Manufacturing activity picked up strongly in December with the sector's PMI's climbing more than a point versus its November level to reach a 2-year high of 54.5.
Output rose in line with the headline index and was supported by fresh gains in new orders, their fourteenth in a row. Consumer goods performed especially well and exports saw their fastest growth since April 2011. Improving confidence was signalled by robust input buying which hit a high for its 14-month period of expansion so far and stocks of finished goods rose at a survey record pace. However, employment disappointed with its first, if fractional, decline following back-to-back increases in October and November.
Inflation news was quite tame with input cost inflation easing to its slowest rate in more than five and a half years and factory gate prices rising only very modestly.
Manufacturing looks to have ended 2014 in healthy fashion and expanding new orders point to a decent start to 2015 too. Still, with inflation pressures apparently behaving themselves, financial markets will still be hoping for a cut in RBI interest rates this quarter.
Purchasing Managers' Manufacturing Index (PMIs) is based on monthly questionnaire surveys of selected companies which provide an advance indication of what is really happening in the private sector economy by tracking changes in variables such as output, new orders, stock levels, employment and prices across the manufacturing sectors.
Investors need to keep their fingers on the pulse of the economy because it dictates how various types of investments will perform. By tracking economic survey data such as the Markit PMIs, investors will know what the economic backdrop is for the various markets. The stock market likes to see healthy economic growth because that translates to higher corporate profits. The bond market prefers less rapid growth and is extremely sensitive to whether the economy is growing too quickly and causing potential inflationary pressures.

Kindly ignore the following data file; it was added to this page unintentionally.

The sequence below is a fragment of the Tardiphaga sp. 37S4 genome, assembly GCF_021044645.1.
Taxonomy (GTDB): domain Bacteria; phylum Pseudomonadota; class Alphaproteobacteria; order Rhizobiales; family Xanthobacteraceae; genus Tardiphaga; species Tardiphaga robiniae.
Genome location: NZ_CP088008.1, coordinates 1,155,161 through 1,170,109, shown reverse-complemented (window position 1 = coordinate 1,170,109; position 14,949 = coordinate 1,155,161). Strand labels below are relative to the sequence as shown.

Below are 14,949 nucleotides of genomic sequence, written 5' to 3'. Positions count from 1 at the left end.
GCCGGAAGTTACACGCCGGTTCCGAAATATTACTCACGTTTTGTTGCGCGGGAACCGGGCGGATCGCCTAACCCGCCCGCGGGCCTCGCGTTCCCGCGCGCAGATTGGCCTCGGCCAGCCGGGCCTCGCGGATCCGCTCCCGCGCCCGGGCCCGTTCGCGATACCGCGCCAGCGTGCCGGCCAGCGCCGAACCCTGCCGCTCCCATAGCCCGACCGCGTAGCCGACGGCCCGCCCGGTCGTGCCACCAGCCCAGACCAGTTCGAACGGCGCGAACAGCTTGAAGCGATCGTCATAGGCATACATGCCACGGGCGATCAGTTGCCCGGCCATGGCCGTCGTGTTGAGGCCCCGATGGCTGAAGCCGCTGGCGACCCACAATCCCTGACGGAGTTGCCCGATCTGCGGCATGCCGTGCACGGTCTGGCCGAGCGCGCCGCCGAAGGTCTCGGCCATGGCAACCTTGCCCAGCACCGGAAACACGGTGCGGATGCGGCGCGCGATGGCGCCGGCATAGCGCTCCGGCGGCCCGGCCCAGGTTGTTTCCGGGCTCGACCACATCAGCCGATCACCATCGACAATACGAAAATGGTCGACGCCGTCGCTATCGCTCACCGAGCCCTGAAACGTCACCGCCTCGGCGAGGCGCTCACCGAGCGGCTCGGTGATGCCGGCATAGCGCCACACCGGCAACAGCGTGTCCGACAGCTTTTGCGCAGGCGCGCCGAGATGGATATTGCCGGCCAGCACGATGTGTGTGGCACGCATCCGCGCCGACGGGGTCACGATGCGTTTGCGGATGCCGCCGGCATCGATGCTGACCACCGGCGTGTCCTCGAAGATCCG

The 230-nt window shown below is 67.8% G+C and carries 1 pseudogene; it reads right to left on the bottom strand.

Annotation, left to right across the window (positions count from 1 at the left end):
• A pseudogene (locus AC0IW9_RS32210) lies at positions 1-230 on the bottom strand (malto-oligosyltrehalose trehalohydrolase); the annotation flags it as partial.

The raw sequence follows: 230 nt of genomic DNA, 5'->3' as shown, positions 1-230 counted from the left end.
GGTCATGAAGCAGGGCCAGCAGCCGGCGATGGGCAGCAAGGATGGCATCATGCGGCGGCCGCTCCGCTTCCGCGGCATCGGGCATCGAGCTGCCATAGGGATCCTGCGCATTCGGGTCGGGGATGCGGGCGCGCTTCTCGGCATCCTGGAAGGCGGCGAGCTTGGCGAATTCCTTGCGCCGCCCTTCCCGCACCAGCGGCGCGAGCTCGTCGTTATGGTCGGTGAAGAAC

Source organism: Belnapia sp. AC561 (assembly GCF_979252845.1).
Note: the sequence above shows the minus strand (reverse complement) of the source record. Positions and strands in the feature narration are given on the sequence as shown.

The Markit PMI manufacturing data give a detailed look at the manufacturing sector, how busy it is and where things are headed. Since the manufacturing sector is a major source of cyclical variability in the economy, this report has a big influence on the markets. And its sub-indexes provide a picture of orders, output, employment and prices.
The HSBC India Manufacturing PMI is based on data compiled from monthly replies to questionnaires sent to purchasing executives in over 500 manufacturing companies. The panel is stratified geographically and by Standard Industrial Classification (SIC) group, based on industry contribution to Indian GDP. Survey responses reflect the change, if any, in the current month compared to the previous month based on data collected mid-month. For each of the indicators the 'Report' shows the percentage reporting each response, the net difference between the number of higher/better responses and lower/worse responses, and the 'diffusion' index. This index is the sum of the positive responses plus a half of those responding 'the same'.
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